Cold sores are fluid-filled blisters caused mainly by the highly contagious herpes simplex virus type 1 (HSV-1), which is passed on by close skin contact with someone with a cold sore. Most children come into contact with the virus by the age of five but many show no symptoms until puberty. HSV-1 is not cleared from the body by the immune system and, following initial infection of cells of the epidermis, the virus travels to the nerve root ganglia where it becomes dormant and causes no symptoms. As a result of the primary infection, the body produces antibodies against the virus – the majority of adults have antibodies against HSV-1 and 20 per cent of these individuals will have recurrent attacks of cold sores throughout their lives. The causes of reactivation are uncertain but are thought to include physical or psychological stress as well as changes to immune function.
Writing in the journal Nature Immunology, scientists from Canada and the US have now described a novel cellular process that helps the body to fight HSV-1 infection. In mouse cells infected with HSV-1, the researchers discovered a previously unknown type of autophagosome originating from the nuclear membrane. When conditions of low-grade fever were replicated by hyperthermia, or the cells were exposed to the pyrogenic cytokine, interleukin 1β, autophagy and vacuolar processing of viral peptides was observed. Viral peptides in autophagosomes were further processed by the proteasome, suggesting a complex interaction between the vacuolar and previously described MHC class I presentation pathways.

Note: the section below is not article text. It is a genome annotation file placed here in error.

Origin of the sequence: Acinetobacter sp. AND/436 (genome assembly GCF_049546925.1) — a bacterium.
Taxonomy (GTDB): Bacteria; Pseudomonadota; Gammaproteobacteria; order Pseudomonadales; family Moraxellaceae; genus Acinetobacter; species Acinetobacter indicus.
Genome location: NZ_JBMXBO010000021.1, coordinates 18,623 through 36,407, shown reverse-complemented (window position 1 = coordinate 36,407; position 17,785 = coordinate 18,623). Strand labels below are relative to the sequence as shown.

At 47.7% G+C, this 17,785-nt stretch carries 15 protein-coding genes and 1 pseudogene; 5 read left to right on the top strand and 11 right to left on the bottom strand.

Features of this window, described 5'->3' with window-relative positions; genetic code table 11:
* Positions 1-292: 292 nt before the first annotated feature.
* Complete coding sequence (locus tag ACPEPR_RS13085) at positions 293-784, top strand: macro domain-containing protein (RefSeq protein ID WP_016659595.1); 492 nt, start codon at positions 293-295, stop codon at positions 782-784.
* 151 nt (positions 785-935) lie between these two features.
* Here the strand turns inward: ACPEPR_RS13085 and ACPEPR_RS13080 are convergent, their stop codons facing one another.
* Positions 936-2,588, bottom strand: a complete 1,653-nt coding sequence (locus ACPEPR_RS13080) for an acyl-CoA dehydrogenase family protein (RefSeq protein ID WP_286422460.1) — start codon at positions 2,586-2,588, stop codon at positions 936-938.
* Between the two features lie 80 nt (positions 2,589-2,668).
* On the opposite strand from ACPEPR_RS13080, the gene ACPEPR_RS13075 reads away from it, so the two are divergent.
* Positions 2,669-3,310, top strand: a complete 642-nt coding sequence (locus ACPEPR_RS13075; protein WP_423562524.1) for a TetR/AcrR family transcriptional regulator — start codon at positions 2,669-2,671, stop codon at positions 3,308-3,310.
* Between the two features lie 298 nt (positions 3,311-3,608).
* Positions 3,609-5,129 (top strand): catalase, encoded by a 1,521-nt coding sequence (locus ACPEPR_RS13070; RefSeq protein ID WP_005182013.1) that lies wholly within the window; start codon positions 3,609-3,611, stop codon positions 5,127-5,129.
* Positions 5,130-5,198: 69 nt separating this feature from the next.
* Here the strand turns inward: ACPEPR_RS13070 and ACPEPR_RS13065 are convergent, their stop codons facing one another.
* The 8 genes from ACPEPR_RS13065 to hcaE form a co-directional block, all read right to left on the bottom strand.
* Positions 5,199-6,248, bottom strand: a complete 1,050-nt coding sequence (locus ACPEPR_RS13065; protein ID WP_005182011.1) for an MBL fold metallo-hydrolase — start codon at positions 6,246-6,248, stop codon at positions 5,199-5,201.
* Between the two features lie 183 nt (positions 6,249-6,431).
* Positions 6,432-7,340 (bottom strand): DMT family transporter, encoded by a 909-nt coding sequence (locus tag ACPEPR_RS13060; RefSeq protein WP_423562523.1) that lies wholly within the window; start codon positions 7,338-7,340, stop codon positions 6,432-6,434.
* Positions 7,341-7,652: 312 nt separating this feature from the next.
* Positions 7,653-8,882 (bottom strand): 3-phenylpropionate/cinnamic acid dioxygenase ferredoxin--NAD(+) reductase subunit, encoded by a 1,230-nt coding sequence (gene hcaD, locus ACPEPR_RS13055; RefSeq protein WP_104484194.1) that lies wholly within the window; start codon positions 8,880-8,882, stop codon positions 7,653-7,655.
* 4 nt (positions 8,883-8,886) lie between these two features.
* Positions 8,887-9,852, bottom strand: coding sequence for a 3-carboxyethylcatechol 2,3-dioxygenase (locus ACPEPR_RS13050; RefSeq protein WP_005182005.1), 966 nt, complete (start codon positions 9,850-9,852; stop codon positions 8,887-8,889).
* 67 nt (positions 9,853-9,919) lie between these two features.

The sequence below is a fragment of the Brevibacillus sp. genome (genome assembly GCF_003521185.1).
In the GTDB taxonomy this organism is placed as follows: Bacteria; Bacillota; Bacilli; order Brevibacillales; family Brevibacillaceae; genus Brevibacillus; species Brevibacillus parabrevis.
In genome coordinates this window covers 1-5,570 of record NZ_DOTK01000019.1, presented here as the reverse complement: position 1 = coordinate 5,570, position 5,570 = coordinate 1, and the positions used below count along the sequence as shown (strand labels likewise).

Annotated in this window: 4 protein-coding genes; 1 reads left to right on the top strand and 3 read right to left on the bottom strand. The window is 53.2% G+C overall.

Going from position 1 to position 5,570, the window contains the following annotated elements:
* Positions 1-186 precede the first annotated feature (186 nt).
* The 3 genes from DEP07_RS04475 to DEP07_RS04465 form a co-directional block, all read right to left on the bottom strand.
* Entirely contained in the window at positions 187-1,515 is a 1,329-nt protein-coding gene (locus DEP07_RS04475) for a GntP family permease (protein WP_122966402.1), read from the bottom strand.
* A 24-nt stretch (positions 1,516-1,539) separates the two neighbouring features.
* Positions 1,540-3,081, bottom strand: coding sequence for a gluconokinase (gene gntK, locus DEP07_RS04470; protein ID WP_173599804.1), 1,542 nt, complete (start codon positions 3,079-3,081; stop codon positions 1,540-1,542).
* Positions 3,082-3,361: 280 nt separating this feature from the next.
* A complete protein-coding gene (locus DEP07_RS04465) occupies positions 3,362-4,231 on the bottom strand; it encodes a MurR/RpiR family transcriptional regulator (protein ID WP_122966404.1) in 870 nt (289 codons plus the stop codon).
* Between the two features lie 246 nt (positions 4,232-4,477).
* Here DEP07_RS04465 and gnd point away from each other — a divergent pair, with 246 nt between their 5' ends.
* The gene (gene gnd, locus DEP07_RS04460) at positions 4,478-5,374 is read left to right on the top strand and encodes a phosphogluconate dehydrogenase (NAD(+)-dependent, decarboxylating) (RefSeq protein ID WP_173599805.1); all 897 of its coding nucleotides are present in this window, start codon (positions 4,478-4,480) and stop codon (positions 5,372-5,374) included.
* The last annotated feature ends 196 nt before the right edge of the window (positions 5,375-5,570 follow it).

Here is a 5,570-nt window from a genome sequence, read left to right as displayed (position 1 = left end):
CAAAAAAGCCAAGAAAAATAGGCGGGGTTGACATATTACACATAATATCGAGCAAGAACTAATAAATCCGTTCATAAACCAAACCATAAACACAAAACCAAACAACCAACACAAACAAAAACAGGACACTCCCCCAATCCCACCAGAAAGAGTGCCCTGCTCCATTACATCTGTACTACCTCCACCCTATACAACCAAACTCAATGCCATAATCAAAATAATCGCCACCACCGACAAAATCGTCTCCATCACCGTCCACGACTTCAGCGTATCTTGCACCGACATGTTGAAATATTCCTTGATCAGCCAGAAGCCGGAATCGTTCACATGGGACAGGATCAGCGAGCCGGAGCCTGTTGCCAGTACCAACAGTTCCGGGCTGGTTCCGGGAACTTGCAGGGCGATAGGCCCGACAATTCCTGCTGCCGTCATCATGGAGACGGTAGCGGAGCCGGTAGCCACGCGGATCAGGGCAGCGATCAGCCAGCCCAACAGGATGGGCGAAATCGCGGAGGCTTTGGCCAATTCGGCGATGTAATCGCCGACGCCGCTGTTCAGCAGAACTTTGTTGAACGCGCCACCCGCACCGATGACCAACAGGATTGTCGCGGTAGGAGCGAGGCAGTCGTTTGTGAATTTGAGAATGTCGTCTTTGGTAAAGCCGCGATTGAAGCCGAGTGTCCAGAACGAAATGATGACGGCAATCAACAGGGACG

The research team hope that their discovery might eventually lead to novel therapies for HSV-1 infections, as well as for infections caused by other pathogens that are able to evade the immune system.